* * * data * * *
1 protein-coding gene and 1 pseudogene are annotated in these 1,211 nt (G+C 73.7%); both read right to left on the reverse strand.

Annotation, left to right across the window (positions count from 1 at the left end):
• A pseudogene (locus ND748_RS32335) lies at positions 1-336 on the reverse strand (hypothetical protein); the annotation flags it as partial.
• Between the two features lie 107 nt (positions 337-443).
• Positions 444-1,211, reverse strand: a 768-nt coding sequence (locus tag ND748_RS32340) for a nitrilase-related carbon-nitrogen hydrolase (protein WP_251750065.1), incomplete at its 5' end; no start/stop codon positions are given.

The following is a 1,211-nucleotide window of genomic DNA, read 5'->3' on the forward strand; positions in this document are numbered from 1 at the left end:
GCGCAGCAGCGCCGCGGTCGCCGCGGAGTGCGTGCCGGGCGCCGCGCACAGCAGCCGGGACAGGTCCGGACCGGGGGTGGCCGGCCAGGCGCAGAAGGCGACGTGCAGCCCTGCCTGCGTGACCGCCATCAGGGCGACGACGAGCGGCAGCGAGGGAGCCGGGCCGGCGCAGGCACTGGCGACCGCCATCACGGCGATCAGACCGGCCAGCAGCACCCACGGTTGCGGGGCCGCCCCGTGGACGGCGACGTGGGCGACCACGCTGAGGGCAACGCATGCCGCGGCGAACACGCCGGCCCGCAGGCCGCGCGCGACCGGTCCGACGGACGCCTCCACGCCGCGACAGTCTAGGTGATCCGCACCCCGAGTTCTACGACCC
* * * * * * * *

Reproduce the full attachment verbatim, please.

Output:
1 protein-coding gene and 1 pseudogene are annotated in these 1,211 nt (G+C 73.7%); both read right to left on the reverse strand.

Annotation, left to right across the window (positions count from 1 at the left end):
• A pseudogene (locus ND748_RS32335) lies at positions 1-336 on the reverse strand (hypothetical protein); the annotation flags it as partial.
• Between the two features lie 107 nt (positions 337-443).
• Positions 444-1,211, reverse strand: a 768-nt coding sequence (locus tag ND748_RS32340) for a nitrilase-related carbon-nitrogen hydrolase (protein WP_251750065.1), incomplete at its 5' end; no start/stop codon positions are given.

The following is a 1,211-nucleotide window of genomic DNA, read 5'->3' on the forward strand; positions in this document are numbered from 1 at the left end:
GCGCAGCAGCGCCGCGGTCGCCGCGGAGTGCGTGCCGGGCGCCGCGCACAGCAGCCGGGACAGGTCCGGACCGGGGGTGGCCGGCCAGGCGCAGAAGGCGACGTGCAGCCCTGCCTGCGTGACCGCCATCAGGGCGACGACGAGCGGCAGCGAGGGAGCCGGGCCGGCGCAGGCACTGGCGACCGCCATCACGGCGATCAGACCGGCCAGCAGCACCCACGGTTGCGGGGCCGCCCCGTGGACGGCGACGTGGGCGACCACGCTGAGGGCAACGCATGCCGCGGCGAACACGCCGGCCCGCAGGCCGCGCGCGACCGGTCCGACGGACGCCTCCACGCCGCGACAGTCTAGGTGATCCGCACCCCGAGTTCTACGACCC